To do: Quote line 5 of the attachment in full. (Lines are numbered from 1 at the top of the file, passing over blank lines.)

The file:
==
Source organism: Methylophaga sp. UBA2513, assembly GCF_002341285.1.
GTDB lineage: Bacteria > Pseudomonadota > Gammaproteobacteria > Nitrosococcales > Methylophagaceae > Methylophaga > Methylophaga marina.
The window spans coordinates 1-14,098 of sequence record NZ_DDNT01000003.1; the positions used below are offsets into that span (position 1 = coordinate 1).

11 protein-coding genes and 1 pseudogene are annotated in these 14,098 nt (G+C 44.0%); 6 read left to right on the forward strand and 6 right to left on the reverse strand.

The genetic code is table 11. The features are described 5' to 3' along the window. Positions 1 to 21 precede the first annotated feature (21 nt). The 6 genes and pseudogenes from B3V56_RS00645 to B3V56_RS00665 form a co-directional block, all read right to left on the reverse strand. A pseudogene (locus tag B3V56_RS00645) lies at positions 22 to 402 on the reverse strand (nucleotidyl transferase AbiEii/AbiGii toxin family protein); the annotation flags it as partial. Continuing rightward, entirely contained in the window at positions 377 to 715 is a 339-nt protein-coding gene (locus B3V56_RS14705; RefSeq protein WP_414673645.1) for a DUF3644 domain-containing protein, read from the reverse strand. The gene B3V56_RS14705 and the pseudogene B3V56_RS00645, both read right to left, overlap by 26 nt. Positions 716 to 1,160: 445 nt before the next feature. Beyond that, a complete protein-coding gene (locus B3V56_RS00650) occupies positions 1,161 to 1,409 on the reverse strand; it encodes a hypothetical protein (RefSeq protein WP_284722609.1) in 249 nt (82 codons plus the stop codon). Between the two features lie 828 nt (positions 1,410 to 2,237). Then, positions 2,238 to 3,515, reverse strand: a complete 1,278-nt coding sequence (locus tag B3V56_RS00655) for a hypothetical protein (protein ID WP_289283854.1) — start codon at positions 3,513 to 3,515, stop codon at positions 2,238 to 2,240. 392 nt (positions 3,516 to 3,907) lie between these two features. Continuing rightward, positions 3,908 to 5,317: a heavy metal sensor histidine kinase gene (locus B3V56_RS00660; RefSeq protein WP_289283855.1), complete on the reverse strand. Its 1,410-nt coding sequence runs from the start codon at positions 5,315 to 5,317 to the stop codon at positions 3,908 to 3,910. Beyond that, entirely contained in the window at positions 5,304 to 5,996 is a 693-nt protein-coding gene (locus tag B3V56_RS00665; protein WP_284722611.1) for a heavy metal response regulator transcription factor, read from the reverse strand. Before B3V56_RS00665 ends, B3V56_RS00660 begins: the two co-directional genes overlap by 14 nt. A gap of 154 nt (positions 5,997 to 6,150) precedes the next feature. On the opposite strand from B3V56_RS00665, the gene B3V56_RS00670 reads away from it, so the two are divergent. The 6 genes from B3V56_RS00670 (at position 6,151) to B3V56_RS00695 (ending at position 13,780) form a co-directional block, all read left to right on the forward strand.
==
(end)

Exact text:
The genetic code is table 11. The features are described 5' to 3' along the window. Positions 1 to 21 precede the first annotated feature (21 nt). The 6 genes and pseudogenes from B3V56_RS00645 to B3V56_RS00665 form a co-directional block, all read right to left on the reverse strand. A pseudogene (locus tag B3V56_RS00645) lies at positions 22 to 402 on the reverse strand (nucleotidyl transferase AbiEii/AbiGii toxin family protein); the annotation flags it as partial. Continuing rightward, entirely contained in the window at positions 377 to 715 is a 339-nt protein-coding gene (locus B3V56_RS14705; RefSeq protein WP_414673645.1) for a DUF3644 domain-containing protein, read from the reverse strand. The gene B3V56_RS14705 and the pseudogene B3V56_RS00645, both read right to left, overlap by 26 nt. Positions 716 to 1,160: 445 nt before the next feature. Beyond that, a complete protein-coding gene (locus B3V56_RS00650) occupies positions 1,161 to 1,409 on the reverse strand; it encodes a hypothetical protein (RefSeq protein WP_284722609.1) in 249 nt (82 codons plus the stop codon). Between the two features lie 828 nt (positions 1,410 to 2,237). Then, positions 2,238 to 3,515, reverse strand: a complete 1,278-nt coding sequence (locus tag B3V56_RS00655) for a hypothetical protein (protein ID WP_289283854.1) — start codon at positions 3,513 to 3,515, stop codon at positions 2,238 to 2,240. 392 nt (positions 3,516 to 3,907) lie between these two features. Continuing rightward, positions 3,908 to 5,317: a heavy metal sensor histidine kinase gene (locus B3V56_RS00660; RefSeq protein WP_289283855.1), complete on the reverse strand. Its 1,410-nt coding sequence runs from the start codon at positions 5,315 to 5,317 to the stop codon at positions 3,908 to 3,910. Beyond that, entirely contained in the window at positions 5,304 to 5,996 is a 693-nt protein-coding gene (locus tag B3V56_RS00665; protein WP_284722611.1) for a heavy metal response regulator transcription factor, read from the reverse strand. Before B3V56_RS00665 ends, B3V56_RS00660 begins: the two co-directional genes overlap by 14 nt. A gap of 154 nt (positions 5,997 to 6,150) precedes the next feature. On the opposite strand from B3V56_RS00665, the gene B3V56_RS00670 reads away from it, so the two are divergent. The 6 genes from B3V56_RS00670 (at position 6,151) to B3V56_RS00695 (ending at position 13,780) form a co-directional block, all read left to right on the forward strand.